Some background on Krampus:
Krampus, whose name is derived from the German word krampen, meaning claw, is said to be the son of Hel in Norse mythology. The legendary beast also shares characteristics with other scary, demonic creatures in Greek mythology, including satyrs and fauns. The legend is part of a centuries-old Christmas tradition in Germany, where Christmas celebrations begin in early December. Krampus was created as a counterpart to kindly St. Nicholas, who rewarded children with sweets. Krampus, in contrast, would swat “wicked” children and take them away to his lair.
Last December, Collectors Weekly talked to Monte Beauchamp, who published a book of early 1900s Krampus postcards, about the “Christmas devil”:
Collectors Weekly: Why was Krampus so scary?
Beauchamp: He’s like the bogeyman and was created by adults to scare the bejeezus out of wayward children. Every country seems to have their own bogeyman. On December 6, which is St. Nikolaus Day, obedient children would hop out of bed and rush to the empty shoe they’d placed outside the night before to retrieve the small gifts or treats that St. Nikolaus had left for them. In the shoes of disobedient children awaited switches, with which their parents would spank them. Those that had been especially bad were paid a visit by Krampus, who oftentimes would place them in the wooden basket strapped across his back and cart them off to the countryside and terrorize them until they promised to be good.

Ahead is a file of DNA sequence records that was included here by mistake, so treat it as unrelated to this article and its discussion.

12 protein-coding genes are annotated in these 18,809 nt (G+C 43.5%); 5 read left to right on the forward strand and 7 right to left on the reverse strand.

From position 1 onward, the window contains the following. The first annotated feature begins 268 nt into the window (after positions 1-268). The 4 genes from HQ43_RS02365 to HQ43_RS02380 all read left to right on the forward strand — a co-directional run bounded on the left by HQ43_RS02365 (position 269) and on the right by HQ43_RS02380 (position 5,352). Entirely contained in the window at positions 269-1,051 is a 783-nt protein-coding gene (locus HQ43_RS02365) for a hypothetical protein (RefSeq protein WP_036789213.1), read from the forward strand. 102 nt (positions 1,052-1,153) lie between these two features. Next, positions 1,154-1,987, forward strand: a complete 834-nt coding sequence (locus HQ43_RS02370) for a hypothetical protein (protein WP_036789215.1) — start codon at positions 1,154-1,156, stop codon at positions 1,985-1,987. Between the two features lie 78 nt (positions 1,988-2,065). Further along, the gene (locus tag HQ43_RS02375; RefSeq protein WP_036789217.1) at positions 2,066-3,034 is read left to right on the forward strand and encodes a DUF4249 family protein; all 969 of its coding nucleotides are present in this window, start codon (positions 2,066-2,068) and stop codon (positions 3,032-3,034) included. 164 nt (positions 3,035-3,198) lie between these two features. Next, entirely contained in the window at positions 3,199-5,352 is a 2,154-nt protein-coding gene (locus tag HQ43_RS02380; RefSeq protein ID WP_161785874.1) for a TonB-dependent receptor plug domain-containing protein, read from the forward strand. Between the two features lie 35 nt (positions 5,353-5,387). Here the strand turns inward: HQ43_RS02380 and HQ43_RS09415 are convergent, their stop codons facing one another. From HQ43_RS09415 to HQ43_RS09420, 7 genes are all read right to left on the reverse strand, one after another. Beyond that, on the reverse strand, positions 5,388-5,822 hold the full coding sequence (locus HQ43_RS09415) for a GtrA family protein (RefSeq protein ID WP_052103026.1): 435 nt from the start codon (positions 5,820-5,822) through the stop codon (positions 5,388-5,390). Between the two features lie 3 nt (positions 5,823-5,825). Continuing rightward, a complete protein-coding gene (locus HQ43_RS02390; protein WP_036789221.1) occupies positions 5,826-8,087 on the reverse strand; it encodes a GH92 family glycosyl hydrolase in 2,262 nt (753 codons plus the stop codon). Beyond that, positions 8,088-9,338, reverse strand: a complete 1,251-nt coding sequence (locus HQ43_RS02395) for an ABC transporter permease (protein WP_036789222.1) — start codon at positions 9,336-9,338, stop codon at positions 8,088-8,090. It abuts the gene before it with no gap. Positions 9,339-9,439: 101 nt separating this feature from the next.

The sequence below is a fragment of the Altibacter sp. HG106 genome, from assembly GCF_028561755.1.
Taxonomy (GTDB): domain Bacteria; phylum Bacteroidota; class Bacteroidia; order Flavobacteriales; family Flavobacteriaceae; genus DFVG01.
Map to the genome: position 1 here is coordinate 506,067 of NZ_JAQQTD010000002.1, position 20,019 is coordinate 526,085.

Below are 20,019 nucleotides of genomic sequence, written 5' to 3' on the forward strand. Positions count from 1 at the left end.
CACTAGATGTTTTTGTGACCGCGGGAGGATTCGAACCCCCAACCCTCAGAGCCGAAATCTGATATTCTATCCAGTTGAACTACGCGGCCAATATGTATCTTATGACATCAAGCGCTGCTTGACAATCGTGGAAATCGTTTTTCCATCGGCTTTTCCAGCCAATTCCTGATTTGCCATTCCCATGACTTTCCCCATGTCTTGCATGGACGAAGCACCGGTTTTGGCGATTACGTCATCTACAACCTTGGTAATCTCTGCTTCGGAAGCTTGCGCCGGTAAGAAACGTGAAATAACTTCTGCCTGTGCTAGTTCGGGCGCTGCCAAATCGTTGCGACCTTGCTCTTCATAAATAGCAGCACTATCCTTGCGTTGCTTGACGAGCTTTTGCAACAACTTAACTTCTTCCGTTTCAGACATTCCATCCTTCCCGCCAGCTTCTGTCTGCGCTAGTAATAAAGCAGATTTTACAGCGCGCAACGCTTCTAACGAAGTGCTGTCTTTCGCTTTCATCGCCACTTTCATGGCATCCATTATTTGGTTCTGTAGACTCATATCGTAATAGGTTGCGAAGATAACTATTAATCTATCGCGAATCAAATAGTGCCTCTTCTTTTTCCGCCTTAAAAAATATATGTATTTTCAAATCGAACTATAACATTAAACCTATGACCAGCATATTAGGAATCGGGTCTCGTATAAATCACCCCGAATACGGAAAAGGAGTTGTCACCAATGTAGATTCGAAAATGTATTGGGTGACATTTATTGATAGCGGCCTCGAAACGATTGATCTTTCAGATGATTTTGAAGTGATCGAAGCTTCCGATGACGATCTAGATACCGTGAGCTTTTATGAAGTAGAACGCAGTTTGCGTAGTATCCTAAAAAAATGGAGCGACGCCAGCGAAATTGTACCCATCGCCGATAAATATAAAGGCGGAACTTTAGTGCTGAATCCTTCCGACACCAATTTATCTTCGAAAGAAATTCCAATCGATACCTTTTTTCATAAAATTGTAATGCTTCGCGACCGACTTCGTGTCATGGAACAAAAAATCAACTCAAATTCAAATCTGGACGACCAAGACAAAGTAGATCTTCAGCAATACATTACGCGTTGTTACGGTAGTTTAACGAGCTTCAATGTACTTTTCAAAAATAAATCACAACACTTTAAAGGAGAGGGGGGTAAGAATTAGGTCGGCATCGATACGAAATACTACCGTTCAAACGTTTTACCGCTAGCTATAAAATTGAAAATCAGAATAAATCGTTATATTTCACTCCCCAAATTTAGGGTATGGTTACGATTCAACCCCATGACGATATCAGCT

Collectors Weekly: Is Krampus the devil?
Beauchamp: Though Krampus is perceived as a devil and is referred to as one, he’s mainly a composite of man and beast; he has fur all over his body, and what devil has a tongue like that? He’s also a good-natured character; his only desire is to persuade unruly children to turn from their wicked ways. …
Collectors Weekly: What date does Krampusnacht take place? How do you celebrate?
Beauchamp: On the Eve of St. Nikolaus, which is December 5, in Salzburg, Austria there’s a winter festival known as Krampuslauf—“The Running of the Krampus,” in which young men clad in Krampus costumes are herded into town by a person attired as St. Nikolaus. He then greets the crowd and unleashes the herd of Krampuses, who rattle chains, clang cowbells, brandish birch switches, and terrify the children.
Previous Dish on Krampus here.
(Photo: Members of the Haiminger Krampusgruppe dressed as the Krampus creature parade in the town square during their annual Krampus night in Tyrol on December 1, 2013 in Haiming, Austria. Krampus is a demon-like creature represented by a fearsome, hand-carved wooden mask with animal horns, a suit made from sheep or goat skin, and large cow bells attached to the waist that the wearer rings by running or shaking his hips up and down. Krampus has been a part of Central European, alpine folklore going back at least a millennium and since the 17th-century Krampus traditionally accompanies St. Nicholas and angels on the evening of December 5th to visit households to reward children that have been good while reprimanding those who have not. However, in the last few decades, Tyrol in particular has seen the founding of numerous village Krampus associations with up to 100 members each who parade without St. Nicholas at Krampus events throughout November and early December. By Sean Gallup/Getty Images)